The studio, which has renovated other Grade II*-listed buildings such as the BAFTA headquarters and Portsmouth’s Guildhall, was selected from a shortlist of seven.
Renovation to transform headquarters into an “accessible and sustainable building”
The aim of the refurbishment will be to modernise the listed building.
“The lead architect is tasked with the practical challenge of bringing a listed building up to scratch, from an accessibility and sustainability perspective,” said Simon Allford, RIBA president.
“Benedetti Architects will lead a design team tasked with transforming the RIBA’s Grade II* listed headquarters into a dynamic, accessible and sustainable building.”
The renovation will see Benedetti Architects turn the building into a cultural hub with flexible workspaces for all of its employees. The studio wants the renovation to future-proof the building.
“We adore 66 Portland Place and agree it needs comprehensive improvements to be fit for purpose to secure its sustainable future culturally and environmentally,” said Renato Benedetti, director of Benedetti Architects.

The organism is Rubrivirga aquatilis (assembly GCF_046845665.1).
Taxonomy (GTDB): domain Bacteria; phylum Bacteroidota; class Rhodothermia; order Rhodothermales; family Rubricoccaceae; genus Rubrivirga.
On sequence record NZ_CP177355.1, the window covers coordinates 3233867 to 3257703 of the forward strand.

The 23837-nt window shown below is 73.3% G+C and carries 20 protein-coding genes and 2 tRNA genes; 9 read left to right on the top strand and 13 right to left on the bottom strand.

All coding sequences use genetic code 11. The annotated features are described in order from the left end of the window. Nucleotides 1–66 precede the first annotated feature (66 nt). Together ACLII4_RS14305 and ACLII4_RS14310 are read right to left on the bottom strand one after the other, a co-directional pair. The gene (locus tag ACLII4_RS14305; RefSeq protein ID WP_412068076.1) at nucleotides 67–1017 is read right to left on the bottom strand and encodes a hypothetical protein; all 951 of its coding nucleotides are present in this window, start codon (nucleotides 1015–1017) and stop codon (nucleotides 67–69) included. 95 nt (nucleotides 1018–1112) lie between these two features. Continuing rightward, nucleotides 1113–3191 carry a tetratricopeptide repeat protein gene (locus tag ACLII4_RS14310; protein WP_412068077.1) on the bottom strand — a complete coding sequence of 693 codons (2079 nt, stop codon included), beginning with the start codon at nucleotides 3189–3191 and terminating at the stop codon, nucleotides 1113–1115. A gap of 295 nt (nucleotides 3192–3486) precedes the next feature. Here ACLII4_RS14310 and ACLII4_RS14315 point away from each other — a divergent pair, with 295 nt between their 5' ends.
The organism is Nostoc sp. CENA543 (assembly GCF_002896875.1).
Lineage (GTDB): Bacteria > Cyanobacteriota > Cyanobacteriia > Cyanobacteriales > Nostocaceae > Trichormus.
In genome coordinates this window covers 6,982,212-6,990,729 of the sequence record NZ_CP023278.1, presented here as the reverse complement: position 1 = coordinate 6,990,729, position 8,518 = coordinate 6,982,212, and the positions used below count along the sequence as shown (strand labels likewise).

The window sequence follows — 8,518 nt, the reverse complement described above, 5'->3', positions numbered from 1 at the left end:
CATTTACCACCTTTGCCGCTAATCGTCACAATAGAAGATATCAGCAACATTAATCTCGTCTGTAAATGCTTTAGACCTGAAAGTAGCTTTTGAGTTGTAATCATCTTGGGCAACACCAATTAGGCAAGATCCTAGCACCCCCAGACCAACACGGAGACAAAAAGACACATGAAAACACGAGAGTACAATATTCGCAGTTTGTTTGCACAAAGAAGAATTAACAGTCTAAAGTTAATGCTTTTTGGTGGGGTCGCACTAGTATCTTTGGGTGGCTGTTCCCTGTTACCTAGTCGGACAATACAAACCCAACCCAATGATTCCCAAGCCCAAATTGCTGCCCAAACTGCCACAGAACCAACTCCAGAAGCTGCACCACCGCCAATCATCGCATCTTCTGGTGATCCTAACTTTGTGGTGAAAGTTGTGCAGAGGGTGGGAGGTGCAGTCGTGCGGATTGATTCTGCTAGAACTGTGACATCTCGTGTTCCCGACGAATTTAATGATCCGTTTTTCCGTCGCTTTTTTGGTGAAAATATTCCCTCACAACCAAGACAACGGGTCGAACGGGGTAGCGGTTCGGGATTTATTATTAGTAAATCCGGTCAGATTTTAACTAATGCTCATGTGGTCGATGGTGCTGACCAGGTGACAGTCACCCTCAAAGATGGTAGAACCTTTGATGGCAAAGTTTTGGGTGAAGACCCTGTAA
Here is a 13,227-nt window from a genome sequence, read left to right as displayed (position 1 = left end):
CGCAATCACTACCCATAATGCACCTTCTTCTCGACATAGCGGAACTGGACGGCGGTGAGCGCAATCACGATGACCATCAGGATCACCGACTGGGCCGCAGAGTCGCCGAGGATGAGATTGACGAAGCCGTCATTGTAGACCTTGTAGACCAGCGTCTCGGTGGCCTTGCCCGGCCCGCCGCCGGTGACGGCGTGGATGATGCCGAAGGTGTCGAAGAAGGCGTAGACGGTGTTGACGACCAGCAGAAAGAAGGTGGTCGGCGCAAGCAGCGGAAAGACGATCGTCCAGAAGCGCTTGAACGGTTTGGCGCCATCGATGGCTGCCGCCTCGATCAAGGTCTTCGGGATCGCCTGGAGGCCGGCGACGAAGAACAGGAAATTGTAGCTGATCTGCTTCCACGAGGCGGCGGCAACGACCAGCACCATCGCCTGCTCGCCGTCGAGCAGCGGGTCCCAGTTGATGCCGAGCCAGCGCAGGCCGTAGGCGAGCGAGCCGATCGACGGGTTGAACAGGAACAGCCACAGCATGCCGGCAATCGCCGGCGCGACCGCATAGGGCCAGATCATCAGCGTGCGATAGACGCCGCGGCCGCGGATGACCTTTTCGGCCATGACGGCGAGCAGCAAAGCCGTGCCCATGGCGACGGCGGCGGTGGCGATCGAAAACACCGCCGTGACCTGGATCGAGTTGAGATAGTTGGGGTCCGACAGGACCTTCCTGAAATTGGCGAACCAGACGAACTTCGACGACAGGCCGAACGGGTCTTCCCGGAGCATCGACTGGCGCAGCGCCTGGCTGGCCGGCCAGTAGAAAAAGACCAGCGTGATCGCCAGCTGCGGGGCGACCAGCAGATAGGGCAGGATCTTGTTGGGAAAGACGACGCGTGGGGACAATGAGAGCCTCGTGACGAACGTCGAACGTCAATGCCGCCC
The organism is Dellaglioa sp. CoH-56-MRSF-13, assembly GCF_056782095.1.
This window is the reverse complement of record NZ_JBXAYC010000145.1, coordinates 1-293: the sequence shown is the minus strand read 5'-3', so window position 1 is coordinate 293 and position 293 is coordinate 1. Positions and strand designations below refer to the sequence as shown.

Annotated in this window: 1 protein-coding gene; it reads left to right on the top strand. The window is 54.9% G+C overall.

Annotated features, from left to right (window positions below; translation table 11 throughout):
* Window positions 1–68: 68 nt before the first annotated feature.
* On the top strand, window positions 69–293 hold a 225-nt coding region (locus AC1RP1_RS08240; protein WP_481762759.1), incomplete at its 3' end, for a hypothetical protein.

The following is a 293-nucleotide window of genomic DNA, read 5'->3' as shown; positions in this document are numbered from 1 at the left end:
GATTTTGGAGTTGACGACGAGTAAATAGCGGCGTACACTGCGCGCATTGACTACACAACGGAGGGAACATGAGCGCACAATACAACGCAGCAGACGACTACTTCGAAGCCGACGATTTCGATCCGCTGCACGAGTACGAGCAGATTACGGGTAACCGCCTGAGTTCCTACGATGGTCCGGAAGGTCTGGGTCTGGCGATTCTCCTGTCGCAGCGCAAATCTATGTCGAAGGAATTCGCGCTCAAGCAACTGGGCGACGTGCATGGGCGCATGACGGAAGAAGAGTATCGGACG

Construction set to start in 2024
A key requirement of the refurbishment, which is set to start in early 2024, is to rethink the entrance of the building. Four gallery spaces in the building – a public gallery, a members’ gallery, a collections gallery and a public affairs gallery – will also be restored.
The studio will also be required to restore some of the building’s most significant spaces including the Jarvis Auditorium, Aston Webb and Lutyens Rooms, and Florence Hall.
It saw off competition from architecture studios including David Kohn Architects, Hall McKnight and Roz Barr Architects to redesign the 87-year-old building, which was designed in 1934 by RIBA Royal Gold Medal-winning architect George Grey Wornum.
Benedetti Architects’ renovation is just one aspect of a wider restructuring of RIBA’s London headquarters. Alongside the 66 Portland Place refurbishment, RIBA is preparing to sell 76 Portland Place, a property that was renovated by architecture studio Theis + Khan in 2015.
Photography is courtesy of RIBA.
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